By Soulskill from Slashdot's revolution-will-not-be-streamed department
New submitter Mauro
sends word that Microsoft has announced upcoming Xbox One support for streaming media
both from attached USB devices, such as flash drives, and DLNA media servers. Compatibility with a broad list of media formats will be added by the end of the year, including .MKV files
. They also followed up last week's announcement
of a digital TV tuner with an interesting twist: it will be able to stream broadcasts over a local network to devices running the Smartglass app, which is available on Windows, Android, and iOS.Read Replies (0)
By Soulskill from Slashdot's siri-why-does-my-cat-throw-up-so-much? department
sends this report from Wired on the next generation of consumer AI:Google Now has a huge knowledge graph—you can ask questions like "Where was Abraham Lincoln born?" And it can name the city. You can also say, "What is the population?" of a city and it’ll bring up a chart and answer. But you cannot say, "What is the population of the city where Abraham Lincoln was born?" The system may have the data for both these components, but it has no ability to put them together, either to answer a query or to make a smart suggestion. Like Siri, it can’t do anything that coders haven’t explicitly programmed it to do. Viv breaks through those constraints by generating its own code on the fly, no programmers required. Take a complicated command like "Give me a flight to Dallas with a seat that Shaq could fit in." Viv will parse the sentence and then it will perform its best trick: automatically generating a quick, efficient program to link third-party sources of information together—say, Kayak, SeatGuru, and the NBA media guide—so it can identify available flights with lots of legroom.Read Replies (0)
By Soulskill from Slashdot's optimizing-for-the-wrong-thing department
writes: Mikey Dickerson, a site reliability engineer at Google, who was appointed Monday by the White House as the deputy federal CIO, will lead efforts to improve U.S. Websites. Dickerson, who worked on the Healthcare.gov rescue last year, said that one issue the government needs to fix is its culture. In describing his experience on the Healthcare.gov effort, he said the workplace was "not one that is optimized to get good work out of engineers." It was a shirt-and-tie environment, and while Dickerson said cultural issues may sound superficial, they are still real. "You don't have to think that the engineers are the creative snowflakes and rock stars that they think they are, you don't have to agree with any of that," Dickerson said in a recent conference presentation posted online. "I'm just telling you that's how they think of themselves, and if you want access to more of them, finding a way to deal with that helps a lot." Engineers want to make a difference, Dickerson said, and he has collected the names of more than 140 engineers who would be willing to take unpaid leave from their jobs to work on a meaningful project.Read Replies (0)
By Soulskill from Slashdot's first-of-many department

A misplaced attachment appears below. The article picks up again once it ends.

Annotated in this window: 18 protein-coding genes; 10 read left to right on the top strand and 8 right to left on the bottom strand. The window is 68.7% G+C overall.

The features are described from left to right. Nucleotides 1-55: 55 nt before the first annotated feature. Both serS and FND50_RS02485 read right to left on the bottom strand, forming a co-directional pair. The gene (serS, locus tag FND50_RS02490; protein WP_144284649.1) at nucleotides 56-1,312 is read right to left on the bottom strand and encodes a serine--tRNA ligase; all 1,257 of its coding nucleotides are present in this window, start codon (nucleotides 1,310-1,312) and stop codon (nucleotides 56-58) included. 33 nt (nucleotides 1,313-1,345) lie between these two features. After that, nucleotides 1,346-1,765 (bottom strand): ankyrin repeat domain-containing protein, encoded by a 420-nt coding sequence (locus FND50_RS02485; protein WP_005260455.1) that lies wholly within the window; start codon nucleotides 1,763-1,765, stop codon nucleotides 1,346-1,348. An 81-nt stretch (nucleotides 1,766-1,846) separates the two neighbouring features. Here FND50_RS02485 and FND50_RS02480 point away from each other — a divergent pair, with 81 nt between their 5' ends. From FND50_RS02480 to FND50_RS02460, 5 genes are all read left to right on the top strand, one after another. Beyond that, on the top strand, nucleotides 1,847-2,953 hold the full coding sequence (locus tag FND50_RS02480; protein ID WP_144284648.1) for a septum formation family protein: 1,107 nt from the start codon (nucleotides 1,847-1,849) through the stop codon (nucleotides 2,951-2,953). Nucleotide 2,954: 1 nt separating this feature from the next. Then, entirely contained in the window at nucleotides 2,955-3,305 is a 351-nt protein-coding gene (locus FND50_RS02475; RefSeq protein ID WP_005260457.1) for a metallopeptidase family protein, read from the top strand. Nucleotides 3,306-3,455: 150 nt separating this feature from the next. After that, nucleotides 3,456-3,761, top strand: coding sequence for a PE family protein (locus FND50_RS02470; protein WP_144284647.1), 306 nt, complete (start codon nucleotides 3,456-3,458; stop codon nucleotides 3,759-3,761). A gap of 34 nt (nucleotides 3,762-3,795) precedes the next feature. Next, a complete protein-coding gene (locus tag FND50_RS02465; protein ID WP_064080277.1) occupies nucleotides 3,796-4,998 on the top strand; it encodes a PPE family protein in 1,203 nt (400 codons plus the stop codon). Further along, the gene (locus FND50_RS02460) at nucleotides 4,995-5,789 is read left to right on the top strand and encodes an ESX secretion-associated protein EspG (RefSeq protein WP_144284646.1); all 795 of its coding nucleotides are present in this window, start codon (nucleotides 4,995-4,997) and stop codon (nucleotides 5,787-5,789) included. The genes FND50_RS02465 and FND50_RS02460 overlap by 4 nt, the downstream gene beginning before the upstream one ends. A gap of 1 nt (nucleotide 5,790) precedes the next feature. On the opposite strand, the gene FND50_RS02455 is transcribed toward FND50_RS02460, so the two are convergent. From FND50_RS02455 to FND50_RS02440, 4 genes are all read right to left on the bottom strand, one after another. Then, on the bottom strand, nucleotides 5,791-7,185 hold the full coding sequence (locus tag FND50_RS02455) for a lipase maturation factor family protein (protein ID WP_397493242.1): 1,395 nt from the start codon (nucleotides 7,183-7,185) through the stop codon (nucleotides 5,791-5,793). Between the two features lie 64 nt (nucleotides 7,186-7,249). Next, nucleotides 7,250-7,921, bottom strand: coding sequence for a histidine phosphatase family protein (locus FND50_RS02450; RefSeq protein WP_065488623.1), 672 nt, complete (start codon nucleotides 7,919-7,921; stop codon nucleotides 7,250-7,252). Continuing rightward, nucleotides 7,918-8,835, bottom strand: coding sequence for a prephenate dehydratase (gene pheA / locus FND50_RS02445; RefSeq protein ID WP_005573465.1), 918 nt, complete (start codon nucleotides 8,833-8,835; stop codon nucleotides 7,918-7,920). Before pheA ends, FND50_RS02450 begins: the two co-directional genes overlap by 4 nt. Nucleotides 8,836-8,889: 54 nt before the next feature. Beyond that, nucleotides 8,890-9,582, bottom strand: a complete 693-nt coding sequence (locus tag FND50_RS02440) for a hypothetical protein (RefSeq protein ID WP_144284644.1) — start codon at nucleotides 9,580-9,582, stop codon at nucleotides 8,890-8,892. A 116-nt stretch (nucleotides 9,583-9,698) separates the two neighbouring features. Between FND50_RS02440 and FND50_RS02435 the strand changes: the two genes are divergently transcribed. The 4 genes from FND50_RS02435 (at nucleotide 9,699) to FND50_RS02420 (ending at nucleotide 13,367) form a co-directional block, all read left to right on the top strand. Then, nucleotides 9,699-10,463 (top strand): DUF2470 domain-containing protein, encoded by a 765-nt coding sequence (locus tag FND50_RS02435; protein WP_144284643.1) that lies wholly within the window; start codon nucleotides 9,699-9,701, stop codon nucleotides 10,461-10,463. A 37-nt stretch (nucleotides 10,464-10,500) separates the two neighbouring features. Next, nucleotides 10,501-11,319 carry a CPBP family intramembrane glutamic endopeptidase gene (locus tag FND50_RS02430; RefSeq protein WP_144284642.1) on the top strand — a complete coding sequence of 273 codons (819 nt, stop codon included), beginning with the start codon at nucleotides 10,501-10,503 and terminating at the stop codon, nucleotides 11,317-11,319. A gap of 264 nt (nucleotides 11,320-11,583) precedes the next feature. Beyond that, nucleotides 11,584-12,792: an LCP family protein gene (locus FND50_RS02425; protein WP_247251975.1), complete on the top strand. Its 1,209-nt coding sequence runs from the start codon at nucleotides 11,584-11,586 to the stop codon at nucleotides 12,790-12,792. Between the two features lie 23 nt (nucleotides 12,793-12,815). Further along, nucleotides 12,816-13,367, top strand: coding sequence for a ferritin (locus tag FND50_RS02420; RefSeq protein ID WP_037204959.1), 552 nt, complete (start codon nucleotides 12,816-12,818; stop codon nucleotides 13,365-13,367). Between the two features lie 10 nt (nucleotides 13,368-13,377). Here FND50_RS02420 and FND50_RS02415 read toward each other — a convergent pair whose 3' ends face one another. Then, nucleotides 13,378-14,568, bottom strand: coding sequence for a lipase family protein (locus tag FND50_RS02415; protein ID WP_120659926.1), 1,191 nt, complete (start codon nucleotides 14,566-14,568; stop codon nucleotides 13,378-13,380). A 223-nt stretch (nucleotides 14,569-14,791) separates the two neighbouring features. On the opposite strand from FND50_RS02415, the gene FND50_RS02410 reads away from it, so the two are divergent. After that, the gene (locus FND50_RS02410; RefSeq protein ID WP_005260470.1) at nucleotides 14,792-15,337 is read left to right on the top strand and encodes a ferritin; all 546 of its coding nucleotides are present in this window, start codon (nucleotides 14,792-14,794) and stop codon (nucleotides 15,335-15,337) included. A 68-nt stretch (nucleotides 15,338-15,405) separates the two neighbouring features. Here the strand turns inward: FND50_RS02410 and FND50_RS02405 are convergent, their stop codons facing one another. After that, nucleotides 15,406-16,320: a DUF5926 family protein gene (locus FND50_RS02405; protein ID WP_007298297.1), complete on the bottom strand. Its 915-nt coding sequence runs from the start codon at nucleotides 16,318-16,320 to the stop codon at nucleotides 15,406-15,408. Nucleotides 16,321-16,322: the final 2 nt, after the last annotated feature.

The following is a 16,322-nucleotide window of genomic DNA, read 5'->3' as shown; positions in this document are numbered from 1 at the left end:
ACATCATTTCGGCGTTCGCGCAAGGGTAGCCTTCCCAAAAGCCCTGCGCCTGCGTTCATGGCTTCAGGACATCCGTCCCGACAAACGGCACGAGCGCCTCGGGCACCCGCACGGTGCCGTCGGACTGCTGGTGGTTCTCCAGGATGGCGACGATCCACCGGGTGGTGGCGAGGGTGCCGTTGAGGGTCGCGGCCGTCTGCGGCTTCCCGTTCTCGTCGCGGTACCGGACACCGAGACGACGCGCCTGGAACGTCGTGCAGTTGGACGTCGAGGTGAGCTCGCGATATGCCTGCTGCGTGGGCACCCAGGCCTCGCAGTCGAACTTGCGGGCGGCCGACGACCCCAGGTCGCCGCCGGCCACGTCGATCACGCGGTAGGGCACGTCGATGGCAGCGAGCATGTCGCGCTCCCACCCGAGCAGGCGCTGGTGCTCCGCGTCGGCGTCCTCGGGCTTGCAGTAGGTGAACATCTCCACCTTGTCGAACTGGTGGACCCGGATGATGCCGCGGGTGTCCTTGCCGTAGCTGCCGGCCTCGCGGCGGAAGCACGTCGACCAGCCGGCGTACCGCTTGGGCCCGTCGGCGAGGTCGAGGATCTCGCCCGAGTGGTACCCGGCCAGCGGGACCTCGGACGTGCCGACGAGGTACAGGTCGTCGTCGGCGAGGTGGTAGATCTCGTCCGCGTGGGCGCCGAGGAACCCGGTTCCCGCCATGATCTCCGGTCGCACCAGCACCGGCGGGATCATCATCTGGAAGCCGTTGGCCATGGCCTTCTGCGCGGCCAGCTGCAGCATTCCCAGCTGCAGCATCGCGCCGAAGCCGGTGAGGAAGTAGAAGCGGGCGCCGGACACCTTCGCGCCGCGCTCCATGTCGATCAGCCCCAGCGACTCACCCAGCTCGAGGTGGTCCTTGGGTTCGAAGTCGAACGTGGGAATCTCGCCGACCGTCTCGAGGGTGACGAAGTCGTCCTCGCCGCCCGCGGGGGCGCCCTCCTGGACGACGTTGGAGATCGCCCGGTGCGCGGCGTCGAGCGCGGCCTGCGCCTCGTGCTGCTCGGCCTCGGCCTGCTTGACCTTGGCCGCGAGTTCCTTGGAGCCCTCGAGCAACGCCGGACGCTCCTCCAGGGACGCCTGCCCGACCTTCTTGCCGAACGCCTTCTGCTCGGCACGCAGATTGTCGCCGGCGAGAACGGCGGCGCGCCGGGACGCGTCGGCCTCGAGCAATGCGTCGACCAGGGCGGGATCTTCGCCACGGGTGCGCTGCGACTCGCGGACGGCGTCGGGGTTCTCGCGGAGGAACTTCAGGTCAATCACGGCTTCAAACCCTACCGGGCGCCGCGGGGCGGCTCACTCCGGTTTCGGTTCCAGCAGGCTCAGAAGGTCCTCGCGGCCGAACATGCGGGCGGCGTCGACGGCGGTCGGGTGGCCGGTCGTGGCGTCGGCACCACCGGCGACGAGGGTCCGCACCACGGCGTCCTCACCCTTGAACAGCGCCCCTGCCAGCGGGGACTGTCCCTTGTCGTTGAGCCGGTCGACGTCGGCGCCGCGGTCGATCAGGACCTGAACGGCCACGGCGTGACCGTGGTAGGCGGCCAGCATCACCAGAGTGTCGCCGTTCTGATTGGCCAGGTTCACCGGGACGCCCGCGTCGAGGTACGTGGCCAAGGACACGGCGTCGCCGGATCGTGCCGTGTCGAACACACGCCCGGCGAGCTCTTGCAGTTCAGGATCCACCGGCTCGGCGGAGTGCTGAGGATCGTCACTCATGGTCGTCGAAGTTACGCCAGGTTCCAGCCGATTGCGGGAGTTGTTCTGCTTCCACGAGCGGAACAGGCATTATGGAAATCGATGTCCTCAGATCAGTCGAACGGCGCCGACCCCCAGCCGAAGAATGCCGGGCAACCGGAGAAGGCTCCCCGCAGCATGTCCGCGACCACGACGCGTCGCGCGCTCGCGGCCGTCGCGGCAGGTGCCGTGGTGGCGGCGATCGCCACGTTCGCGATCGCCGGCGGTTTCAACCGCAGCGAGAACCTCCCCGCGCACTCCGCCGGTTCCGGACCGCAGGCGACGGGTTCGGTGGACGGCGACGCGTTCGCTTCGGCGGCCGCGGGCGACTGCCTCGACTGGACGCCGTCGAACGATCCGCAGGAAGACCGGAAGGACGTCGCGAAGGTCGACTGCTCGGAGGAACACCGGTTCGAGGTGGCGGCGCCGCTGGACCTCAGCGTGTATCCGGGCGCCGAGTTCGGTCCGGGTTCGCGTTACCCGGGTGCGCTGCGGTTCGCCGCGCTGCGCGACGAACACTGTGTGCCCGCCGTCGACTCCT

An anonymous reader sends news that the 2014 Fields Medals
have been awarded for outstanding work in the field of mathematics. The winners are Artur Avila, Manjul Bhargava, Martin Hairer, and Maryam Mirzakhani. Quanta Magazine writes, Mirzakhani is the first woman to win a Fields Medal. The gender imbalance in mathematics is long-standing and pervasive, and the Fields Medal, in particular, is ill-suited to the career arcs of many female mathematicians. It is restricted to mathematicians younger than 40, focusing on the very years during which many women dial back their careers to raise children. Mirzakhani feels certain, however, that there will be many more female Fields medalists in the future. "There are really many great female mathematicians doing great things," she said.
Quanta has profiles of the other winners as well (Avila
), and of Rolf Nevanlinna Prize winner Subhash Khot
.Read Replies (0)
By Soulskill from Slashdot's how-the-sausage-is-made department
writes: The first large-scale analysis of firmware has revealed poor security practices that could present opportunities for hackers probing the Internet of Things. Researchers with Eurecom, a technology-focused graduate school in France, developed a web crawler that plucked more than 30,000 firmware images from the websites of manufacturers including Siemens, Xerox, Bosch, Philips, D-Link, Samsung, LG and Belkin. In one instance, the researchers found a Linux kernel that was 10 years out of date bundled in a recently released firmware image. They also uncovered 41 digital certificates in firmware that were self-signed and contained a private RSA encryption key and 326 instances of terms that could indicate the presence of a backdoor.Read Replies (0)
By Roblimo from Slashdot's you-can-type-faster-if-you-use-more-than-one-finger-at-a-time department
Joshua Lifton says you can learn to type at 225 words per minute with his Stenosaurus
, an open source stenography keyboard that has a not-there-yet website with nothing but the words, "Stenography is about to evolve," on it as of this writing. If you've heard of Joshua it's probably because he's part of the team behind Crowd Supply
, which claims, "Our projects raise an average of $43,600, over twice as much as Kickstarter." A brave boast, but there's plenty of brainpower
behind the company. Joshua, himself. has a PhD from MIT, which according to his company bio means, "he's devoted a significant amount of his time learning how to make things that blink." But the steno machine is his own project, independent of Crowd Supply.
< article continued at Slashdot
>Read Replies (0)
By Soulskill from Slashdot's can't-you-go-back-to-not-passing-legislation department